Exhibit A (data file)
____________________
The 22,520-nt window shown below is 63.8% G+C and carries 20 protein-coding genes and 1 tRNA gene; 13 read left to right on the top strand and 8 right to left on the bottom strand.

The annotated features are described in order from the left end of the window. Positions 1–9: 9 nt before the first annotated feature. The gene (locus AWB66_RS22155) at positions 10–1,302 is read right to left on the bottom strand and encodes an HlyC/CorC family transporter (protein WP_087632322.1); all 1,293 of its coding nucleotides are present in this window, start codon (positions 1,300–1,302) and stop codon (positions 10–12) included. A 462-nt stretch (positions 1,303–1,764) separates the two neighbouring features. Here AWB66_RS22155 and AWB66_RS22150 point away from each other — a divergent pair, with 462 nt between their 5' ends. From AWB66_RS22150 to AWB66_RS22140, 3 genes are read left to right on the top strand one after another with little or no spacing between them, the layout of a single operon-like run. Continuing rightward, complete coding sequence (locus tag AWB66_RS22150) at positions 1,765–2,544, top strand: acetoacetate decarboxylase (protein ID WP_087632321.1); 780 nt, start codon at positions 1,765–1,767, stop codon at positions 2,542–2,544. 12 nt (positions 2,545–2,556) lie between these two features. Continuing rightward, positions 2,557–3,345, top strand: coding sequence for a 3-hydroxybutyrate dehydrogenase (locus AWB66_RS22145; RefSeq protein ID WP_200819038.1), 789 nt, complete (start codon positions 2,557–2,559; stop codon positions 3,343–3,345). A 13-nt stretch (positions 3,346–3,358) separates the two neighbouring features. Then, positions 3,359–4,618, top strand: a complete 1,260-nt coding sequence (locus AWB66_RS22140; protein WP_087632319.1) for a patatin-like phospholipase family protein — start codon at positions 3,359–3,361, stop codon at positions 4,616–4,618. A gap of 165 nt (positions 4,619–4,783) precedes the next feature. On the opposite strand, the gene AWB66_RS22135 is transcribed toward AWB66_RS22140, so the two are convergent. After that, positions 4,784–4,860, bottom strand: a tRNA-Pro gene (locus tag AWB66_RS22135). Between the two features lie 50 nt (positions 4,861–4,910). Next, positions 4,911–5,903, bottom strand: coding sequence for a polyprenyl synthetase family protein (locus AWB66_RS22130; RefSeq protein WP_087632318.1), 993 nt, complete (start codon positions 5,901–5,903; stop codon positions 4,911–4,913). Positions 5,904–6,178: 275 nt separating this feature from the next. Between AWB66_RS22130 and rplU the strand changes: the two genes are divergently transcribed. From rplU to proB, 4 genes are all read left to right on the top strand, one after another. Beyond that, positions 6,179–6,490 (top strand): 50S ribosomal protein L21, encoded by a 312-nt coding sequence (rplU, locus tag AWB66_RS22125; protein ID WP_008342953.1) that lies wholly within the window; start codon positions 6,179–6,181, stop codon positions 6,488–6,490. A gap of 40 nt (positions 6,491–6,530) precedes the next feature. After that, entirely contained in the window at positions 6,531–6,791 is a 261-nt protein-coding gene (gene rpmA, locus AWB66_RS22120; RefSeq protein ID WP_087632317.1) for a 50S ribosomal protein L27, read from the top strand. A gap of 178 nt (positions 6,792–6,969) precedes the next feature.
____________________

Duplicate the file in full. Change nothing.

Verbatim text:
The 22,520-nt window shown below is 63.8% G+C and carries 20 protein-coding genes and 1 tRNA gene; 13 read left to right on the top strand and 8 right to left on the bottom strand.

The annotated features are described in order from the left end of the window. Positions 1–9: 9 nt before the first annotated feature. The gene (locus AWB66_RS22155) at positions 10–1,302 is read right to left on the bottom strand and encodes an HlyC/CorC family transporter (protein WP_087632322.1); all 1,293 of its coding nucleotides are present in this window, start codon (positions 1,300–1,302) and stop codon (positions 10–12) included. A 462-nt stretch (positions 1,303–1,764) separates the two neighbouring features. Here AWB66_RS22155 and AWB66_RS22150 point away from each other — a divergent pair, with 462 nt between their 5' ends. From AWB66_RS22150 to AWB66_RS22140, 3 genes are read left to right on the top strand one after another with little or no spacing between them, the layout of a single operon-like run. Continuing rightward, complete coding sequence (locus tag AWB66_RS22150) at positions 1,765–2,544, top strand: acetoacetate decarboxylase (protein ID WP_087632321.1); 780 nt, start codon at positions 1,765–1,767, stop codon at positions 2,542–2,544. 12 nt (positions 2,545–2,556) lie between these two features. Continuing rightward, positions 2,557–3,345, top strand: coding sequence for a 3-hydroxybutyrate dehydrogenase (locus AWB66_RS22145; RefSeq protein ID WP_200819038.1), 789 nt, complete (start codon positions 2,557–2,559; stop codon positions 3,343–3,345). A 13-nt stretch (positions 3,346–3,358) separates the two neighbouring features. Then, positions 3,359–4,618, top strand: a complete 1,260-nt coding sequence (locus AWB66_RS22140; protein WP_087632319.1) for a patatin-like phospholipase family protein — start codon at positions 3,359–3,361, stop codon at positions 4,616–4,618. A gap of 165 nt (positions 4,619–4,783) precedes the next feature. On the opposite strand, the gene AWB66_RS22135 is transcribed toward AWB66_RS22140, so the two are convergent. After that, positions 4,784–4,860, bottom strand: a tRNA-Pro gene (locus tag AWB66_RS22135). Between the two features lie 50 nt (positions 4,861–4,910). Next, positions 4,911–5,903, bottom strand: coding sequence for a polyprenyl synthetase family protein (locus AWB66_RS22130; RefSeq protein WP_087632318.1), 993 nt, complete (start codon positions 5,901–5,903; stop codon positions 4,911–4,913). Positions 5,904–6,178: 275 nt separating this feature from the next. Between AWB66_RS22130 and rplU the strand changes: the two genes are divergently transcribed. From rplU to proB, 4 genes are all read left to right on the top strand, one after another. Beyond that, positions 6,179–6,490 (top strand): 50S ribosomal protein L21, encoded by a 312-nt coding sequence (rplU, locus tag AWB66_RS22125; protein ID WP_008342953.1) that lies wholly within the window; start codon positions 6,179–6,181, stop codon positions 6,488–6,490. A gap of 40 nt (positions 6,491–6,530) precedes the next feature. After that, entirely contained in the window at positions 6,531–6,791 is a 261-nt protein-coding gene (gene rpmA, locus AWB66_RS22120; RefSeq protein ID WP_087632317.1) for a 50S ribosomal protein L27, read from the top strand. A gap of 178 nt (positions 6,792–6,969) precedes the next feature.